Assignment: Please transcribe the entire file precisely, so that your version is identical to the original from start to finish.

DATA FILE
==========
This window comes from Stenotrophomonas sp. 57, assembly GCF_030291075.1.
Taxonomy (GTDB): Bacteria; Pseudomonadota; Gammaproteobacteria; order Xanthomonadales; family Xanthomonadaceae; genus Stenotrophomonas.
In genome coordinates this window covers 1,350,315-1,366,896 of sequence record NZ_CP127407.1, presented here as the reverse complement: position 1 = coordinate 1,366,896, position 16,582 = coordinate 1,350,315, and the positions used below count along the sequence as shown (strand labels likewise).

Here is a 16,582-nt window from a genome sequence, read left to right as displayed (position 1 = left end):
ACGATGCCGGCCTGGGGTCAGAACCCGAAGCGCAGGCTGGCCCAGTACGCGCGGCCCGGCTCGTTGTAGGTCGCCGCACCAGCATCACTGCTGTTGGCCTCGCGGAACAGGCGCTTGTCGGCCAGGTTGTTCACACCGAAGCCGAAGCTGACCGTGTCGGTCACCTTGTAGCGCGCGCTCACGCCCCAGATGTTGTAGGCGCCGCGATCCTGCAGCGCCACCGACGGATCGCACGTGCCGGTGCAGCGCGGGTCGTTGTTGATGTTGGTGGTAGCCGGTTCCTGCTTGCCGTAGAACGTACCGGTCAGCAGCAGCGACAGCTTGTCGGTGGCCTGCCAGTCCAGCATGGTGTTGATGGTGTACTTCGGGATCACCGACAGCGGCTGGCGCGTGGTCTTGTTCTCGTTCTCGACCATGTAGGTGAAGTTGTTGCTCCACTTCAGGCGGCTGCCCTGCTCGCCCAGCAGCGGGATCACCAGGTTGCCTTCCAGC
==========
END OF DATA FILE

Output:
This window comes from Stenotrophomonas sp. 57, assembly GCF_030291075.1.
Taxonomy (GTDB): Bacteria; Pseudomonadota; Gammaproteobacteria; order Xanthomonadales; family Xanthomonadaceae; genus Stenotrophomonas.
In genome coordinates this window covers 1,350,315-1,366,896 of sequence record NZ_CP127407.1, presented here as the reverse complement: position 1 = coordinate 1,366,896, position 16,582 = coordinate 1,350,315, and the positions used below count along the sequence as shown (strand labels likewise).

Here is a 16,582-nt window from a genome sequence, read left to right as displayed (position 1 = left end):
ACGATGCCGGCCTGGGGTCAGAACCCGAAGCGCAGGCTGGCCCAGTACGCGCGGCCCGGCTCGTTGTAGGTCGCCGCACCAGCATCACTGCTGTTGGCCTCGCGGAACAGGCGCTTGTCGGCCAGGTTGTTCACACCGAAGCCGAAGCTGACCGTGTCGGTCACCTTGTAGCGCGCGCTCACGCCCCAGATGTTGTAGGCGCCGCGATCCTGCAGCGCCACCGACGGATCGCACGTGCCGGTGCAGCGCGGGTCGTTGTTGATGTTGGTGGTAGCCGGTTCCTGCTTGCCGTAGAACGTACCGGTCAGCAGCAGCGACAGCTTGTCGGTGGCCTGCCAGTCCAGCATGGTGTTGATGGTGTACTTCGGGATCACCGACAGCGGCTGGCGCGTGGTCTTGTTCTCGTTCTCGACCATGTAGGTGAAGTTGTTGCTCCACTTCAGGCGGCTGCCCTGCTCGCCCAGCAGCGGGATCACCAGGTTGCCTTCCAGC